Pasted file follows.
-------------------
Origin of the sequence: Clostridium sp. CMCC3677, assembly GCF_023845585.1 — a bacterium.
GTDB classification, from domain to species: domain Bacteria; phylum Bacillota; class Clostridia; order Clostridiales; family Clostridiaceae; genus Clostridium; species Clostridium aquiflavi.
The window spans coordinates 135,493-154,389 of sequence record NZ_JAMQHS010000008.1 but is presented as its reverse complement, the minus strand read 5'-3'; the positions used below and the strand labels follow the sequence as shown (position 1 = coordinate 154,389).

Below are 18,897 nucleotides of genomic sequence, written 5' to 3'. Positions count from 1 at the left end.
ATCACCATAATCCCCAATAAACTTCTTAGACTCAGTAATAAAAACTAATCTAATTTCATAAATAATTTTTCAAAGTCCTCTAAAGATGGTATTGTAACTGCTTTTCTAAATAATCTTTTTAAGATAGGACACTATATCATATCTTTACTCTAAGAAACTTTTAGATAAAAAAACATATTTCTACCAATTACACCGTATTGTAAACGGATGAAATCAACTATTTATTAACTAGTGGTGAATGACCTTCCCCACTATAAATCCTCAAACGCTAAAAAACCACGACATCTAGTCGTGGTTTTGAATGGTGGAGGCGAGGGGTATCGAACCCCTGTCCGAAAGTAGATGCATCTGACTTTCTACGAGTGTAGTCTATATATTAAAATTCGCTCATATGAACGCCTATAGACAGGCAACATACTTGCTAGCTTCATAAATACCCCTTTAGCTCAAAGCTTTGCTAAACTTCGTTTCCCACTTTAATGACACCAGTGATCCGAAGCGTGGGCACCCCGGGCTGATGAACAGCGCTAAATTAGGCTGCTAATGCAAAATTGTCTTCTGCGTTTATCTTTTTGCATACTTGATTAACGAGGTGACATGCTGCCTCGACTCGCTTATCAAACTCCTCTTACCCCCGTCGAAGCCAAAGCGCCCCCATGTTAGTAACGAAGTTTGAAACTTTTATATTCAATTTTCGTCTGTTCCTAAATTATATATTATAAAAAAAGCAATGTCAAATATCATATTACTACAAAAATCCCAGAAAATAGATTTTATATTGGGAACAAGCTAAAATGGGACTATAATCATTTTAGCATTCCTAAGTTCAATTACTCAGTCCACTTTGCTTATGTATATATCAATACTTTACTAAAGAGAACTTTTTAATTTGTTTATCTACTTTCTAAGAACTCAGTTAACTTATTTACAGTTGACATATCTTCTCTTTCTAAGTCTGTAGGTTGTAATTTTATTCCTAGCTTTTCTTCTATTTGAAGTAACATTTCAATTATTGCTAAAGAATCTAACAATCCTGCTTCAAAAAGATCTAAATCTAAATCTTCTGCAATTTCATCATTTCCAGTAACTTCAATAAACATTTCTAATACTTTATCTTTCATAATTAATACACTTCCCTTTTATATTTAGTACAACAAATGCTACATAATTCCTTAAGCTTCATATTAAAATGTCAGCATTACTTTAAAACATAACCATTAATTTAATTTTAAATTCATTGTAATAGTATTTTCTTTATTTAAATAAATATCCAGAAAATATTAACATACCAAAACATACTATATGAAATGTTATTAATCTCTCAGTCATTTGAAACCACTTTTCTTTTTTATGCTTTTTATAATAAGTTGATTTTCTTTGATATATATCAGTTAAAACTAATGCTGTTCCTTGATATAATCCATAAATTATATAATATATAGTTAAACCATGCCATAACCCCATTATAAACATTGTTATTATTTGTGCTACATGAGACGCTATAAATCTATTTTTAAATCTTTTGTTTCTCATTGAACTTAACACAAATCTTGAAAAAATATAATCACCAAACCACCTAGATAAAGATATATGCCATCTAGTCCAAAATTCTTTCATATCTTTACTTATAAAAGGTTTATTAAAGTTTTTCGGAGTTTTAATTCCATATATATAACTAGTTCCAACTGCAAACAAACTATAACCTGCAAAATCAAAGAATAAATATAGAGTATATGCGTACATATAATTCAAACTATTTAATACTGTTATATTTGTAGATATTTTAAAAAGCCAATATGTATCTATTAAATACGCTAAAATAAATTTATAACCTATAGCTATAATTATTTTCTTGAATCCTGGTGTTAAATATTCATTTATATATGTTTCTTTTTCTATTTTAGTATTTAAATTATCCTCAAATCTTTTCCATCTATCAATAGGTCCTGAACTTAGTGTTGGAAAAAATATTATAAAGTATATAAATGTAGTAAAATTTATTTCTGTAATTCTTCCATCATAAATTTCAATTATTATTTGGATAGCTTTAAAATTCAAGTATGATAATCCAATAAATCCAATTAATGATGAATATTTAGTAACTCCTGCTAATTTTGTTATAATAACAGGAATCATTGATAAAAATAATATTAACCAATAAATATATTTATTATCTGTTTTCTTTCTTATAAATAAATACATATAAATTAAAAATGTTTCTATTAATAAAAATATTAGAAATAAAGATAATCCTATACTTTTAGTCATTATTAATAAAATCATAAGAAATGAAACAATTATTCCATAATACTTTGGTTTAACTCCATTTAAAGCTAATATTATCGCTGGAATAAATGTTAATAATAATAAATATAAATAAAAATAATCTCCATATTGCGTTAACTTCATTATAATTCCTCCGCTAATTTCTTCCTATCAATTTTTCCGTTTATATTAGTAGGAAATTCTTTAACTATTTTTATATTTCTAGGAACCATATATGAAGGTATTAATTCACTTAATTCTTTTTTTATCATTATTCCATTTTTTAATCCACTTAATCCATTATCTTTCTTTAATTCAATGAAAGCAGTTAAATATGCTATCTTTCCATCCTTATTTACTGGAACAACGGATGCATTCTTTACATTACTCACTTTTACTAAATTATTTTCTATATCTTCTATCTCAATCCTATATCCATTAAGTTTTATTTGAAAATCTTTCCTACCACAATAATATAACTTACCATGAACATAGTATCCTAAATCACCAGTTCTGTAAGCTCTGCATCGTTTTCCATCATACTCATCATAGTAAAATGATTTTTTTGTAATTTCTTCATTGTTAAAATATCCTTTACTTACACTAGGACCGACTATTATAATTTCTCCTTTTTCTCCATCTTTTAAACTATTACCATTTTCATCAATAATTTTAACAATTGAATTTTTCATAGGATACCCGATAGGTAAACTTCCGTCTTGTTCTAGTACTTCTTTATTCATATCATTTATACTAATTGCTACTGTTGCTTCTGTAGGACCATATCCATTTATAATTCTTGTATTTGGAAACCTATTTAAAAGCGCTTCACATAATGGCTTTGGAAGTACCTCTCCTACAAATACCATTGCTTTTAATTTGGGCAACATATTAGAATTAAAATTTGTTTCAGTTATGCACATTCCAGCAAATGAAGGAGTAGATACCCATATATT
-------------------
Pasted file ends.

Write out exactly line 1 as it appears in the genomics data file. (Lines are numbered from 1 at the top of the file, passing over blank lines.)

Origin of the sequence: Clostridium sp. CMCC3677, assembly GCF_023845585.1 — a bacterium.